Margin loans have long been associated in the popular mind with instability in security markets, and the potential for margin lending to exacerbate the amplitude of cycles in stock prices has received considerable attention in the years since the Crash of 1929. Despite the many empirical studies of the association between margin loans or margin requirements and the volatility of stock returns, there has been no definitive answer, and the consensus among financial economists is that margin lending plays little, if any, role in shaping the probability distribution of returns on common stocks. Perhaps as a result of this, the Federal Reserve System's margin requirements have not been changed since 1974.
This study addresses the role of margin requirements from the vantage points of economic theory and the historical record. The author reviews many of the key empirical studies of the link between margin requirements and stock prices. Economic theory suggests many reasons that the link might be weak, and this is supported by many of the empirical studies.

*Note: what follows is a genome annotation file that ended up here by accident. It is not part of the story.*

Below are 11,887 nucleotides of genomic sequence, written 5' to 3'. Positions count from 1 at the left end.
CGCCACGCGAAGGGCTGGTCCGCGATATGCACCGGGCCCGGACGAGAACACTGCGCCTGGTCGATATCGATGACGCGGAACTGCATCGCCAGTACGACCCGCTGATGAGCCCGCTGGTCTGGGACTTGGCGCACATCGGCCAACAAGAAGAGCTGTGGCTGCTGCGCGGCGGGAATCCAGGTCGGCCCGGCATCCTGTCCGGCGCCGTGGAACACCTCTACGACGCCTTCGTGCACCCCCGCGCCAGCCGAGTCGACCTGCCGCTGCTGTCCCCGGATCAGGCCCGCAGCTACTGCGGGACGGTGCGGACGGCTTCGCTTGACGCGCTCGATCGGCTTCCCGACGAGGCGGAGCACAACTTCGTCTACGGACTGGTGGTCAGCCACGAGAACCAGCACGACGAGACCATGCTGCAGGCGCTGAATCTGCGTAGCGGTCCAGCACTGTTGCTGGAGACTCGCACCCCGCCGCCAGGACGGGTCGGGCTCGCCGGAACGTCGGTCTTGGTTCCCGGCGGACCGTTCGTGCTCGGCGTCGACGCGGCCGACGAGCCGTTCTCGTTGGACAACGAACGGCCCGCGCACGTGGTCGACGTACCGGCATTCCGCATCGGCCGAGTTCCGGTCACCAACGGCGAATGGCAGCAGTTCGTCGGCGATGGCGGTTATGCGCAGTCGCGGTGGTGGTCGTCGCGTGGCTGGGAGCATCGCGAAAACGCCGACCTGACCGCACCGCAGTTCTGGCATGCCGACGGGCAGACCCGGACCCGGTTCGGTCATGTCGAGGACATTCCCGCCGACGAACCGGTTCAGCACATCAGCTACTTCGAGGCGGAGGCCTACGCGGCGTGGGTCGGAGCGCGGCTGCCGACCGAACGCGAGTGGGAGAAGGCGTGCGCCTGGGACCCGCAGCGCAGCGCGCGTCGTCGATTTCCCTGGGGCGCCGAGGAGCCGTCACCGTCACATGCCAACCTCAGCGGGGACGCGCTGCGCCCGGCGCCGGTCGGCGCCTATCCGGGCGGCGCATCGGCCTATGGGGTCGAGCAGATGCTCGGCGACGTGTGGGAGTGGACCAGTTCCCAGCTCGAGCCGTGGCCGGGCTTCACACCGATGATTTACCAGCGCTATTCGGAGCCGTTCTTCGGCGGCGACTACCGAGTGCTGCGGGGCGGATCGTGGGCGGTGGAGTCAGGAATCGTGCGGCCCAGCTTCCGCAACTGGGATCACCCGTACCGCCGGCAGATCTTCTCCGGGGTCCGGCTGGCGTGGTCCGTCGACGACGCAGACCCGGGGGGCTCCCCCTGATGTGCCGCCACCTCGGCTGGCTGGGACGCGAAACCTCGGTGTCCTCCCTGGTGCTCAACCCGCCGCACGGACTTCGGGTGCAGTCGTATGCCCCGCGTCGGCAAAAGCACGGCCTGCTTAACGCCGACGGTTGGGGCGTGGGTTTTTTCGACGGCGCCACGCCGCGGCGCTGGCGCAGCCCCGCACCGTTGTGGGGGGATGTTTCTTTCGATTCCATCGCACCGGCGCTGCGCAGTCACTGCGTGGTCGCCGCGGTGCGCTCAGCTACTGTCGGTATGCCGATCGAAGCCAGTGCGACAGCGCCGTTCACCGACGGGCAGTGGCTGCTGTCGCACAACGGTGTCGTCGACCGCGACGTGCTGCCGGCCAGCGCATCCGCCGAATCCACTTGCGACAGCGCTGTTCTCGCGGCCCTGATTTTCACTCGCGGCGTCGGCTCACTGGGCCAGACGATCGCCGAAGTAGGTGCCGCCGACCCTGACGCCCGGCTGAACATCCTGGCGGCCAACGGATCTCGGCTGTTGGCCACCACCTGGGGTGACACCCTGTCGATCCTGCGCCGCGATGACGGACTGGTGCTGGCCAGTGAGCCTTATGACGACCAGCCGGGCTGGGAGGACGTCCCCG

The author estimates a model of the returns on common stocks in the period 1975-2001. The model includes information on the amount of margin debt outstanding. He concludes that margin loans are a statistically significant factor in the determination of stock returns, and that the effect is stronger and more reliable for the NASDAQ Composite index than for the S&P 500 index. However, the economic significance of margin debt is so low that this study is not able to support a return to the active margin policy that existed prior to 1974.